Montana Roadkill Law A Big ‘Hit’

A new law that permits Montanans to harvest roadkill has proven enormously successful, with more than 800 game animals removed from the highways for human consumption in its first year on the books.

The law that became effective Nov. 25, 2013, permits citizens to salvage deer, elk, moose or pronghorns killed in a motor vehicle collision. Anyone salvaging roadkill must obtain a free permit within 24 hours, either from law enforcement officers or online from the Montana Fish, Wildlife and Parks website.

In its first year, 865 permits were issued statewide, with Flathead County residents acquiring the most of any county, with 135, according to figures released last week by Montana Fish, Wildlife and Parks.

Rep. Steve Lavin, R-Kalispell, primary sponsor of the bill, said its purpose was to fill the freezers of Montana families and food banks rather than letting road-killed animals and their salvageable meat go to waste. Lavin, who also serves as a captain in the Montana Highway Patrol, said his experience responding to wildlife-vehicle collisions on the state’s highways prompted his support of the measure.

Although the bill was the butt of jokes initially, Lavin said the high number of permits issued is evidence of the new law’s success.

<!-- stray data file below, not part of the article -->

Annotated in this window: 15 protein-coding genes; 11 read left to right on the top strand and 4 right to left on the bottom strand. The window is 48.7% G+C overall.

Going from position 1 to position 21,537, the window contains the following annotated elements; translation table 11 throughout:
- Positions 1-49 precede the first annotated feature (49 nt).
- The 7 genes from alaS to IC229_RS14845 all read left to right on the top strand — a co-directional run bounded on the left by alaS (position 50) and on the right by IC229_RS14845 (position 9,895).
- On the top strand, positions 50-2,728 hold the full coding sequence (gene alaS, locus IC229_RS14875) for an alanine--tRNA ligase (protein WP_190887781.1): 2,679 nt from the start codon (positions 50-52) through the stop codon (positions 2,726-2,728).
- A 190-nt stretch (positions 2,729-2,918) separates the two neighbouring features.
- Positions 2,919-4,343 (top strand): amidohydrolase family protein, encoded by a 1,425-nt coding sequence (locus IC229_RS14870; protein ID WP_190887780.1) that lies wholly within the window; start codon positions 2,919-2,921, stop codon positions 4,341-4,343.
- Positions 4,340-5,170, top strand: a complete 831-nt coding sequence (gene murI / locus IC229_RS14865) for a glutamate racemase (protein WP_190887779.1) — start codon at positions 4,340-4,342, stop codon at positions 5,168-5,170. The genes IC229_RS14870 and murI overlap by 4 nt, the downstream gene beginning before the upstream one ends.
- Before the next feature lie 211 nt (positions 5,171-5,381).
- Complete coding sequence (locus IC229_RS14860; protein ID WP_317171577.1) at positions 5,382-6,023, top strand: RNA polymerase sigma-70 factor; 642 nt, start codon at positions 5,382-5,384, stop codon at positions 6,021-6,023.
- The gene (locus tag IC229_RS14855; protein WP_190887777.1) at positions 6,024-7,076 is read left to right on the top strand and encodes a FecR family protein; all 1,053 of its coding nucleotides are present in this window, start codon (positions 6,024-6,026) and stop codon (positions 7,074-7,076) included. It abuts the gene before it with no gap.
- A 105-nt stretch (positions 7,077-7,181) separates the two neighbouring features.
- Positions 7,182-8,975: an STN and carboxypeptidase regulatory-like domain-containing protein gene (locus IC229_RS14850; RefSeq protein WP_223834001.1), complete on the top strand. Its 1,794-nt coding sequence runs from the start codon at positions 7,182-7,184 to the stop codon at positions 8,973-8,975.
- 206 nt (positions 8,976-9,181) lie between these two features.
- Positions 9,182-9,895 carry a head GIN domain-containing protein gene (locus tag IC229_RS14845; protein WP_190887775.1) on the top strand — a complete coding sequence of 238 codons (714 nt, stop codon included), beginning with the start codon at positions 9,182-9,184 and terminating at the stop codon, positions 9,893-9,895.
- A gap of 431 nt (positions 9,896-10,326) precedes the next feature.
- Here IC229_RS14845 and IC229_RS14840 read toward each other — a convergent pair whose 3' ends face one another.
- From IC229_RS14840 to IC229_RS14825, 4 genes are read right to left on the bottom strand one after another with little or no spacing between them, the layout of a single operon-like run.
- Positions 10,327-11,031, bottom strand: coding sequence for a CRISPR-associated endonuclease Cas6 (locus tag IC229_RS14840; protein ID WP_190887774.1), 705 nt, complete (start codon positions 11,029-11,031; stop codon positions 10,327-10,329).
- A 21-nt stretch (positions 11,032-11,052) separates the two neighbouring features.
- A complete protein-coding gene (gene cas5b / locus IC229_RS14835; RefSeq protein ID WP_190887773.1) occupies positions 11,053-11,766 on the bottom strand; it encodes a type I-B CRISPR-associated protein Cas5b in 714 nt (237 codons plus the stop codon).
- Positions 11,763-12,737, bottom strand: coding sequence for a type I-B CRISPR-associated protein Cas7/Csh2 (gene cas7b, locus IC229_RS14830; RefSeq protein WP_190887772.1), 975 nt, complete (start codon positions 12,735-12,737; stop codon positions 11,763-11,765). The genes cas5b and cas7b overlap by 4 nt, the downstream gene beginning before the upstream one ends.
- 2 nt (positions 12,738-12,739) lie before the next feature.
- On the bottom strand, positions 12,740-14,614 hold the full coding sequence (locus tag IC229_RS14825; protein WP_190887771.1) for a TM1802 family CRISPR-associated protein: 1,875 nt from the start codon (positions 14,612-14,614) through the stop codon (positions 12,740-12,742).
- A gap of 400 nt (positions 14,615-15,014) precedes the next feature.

“My intent when drafting the bill was to reduce waste and maybe help a few people out at the same time,” he told the Flathead Beacon newspaper. “It became quite a joking matter, but that’s OK.”

While the idea of harvesting roadkill might be met with chuckles from the uninitiated, salvaging road-killed game is common across the United States, with more than 14 states permitting the practice, including populous Illinois, Wisconsin, Pennsylvania, New York and Michigan.

Further, a recent report from State Farm Insurance recently ranked Montana third in the nation for the likelihood an accident involving deer. The odds for Montana drivers are one in 75, which is much greater than the national average of one in 174.

Among the provisions in Montana’s law is one requiring salvaged meat to be used for human consumption, and not for bait or other purposes. Meat may not be sold and those who salvage an animal must take the entire animal, including entrails, if it’s gutted on site.

Rep. Lavin also offered some rather obvious advice for the would-be roadkill remover, noting it’s important to salvage only meat that’s been freshly killed.

“I wouldn’t attempt it unless you know animals or you’re a hunter,” he said. “However, it can be easy to tell if something isn’t fresh.”


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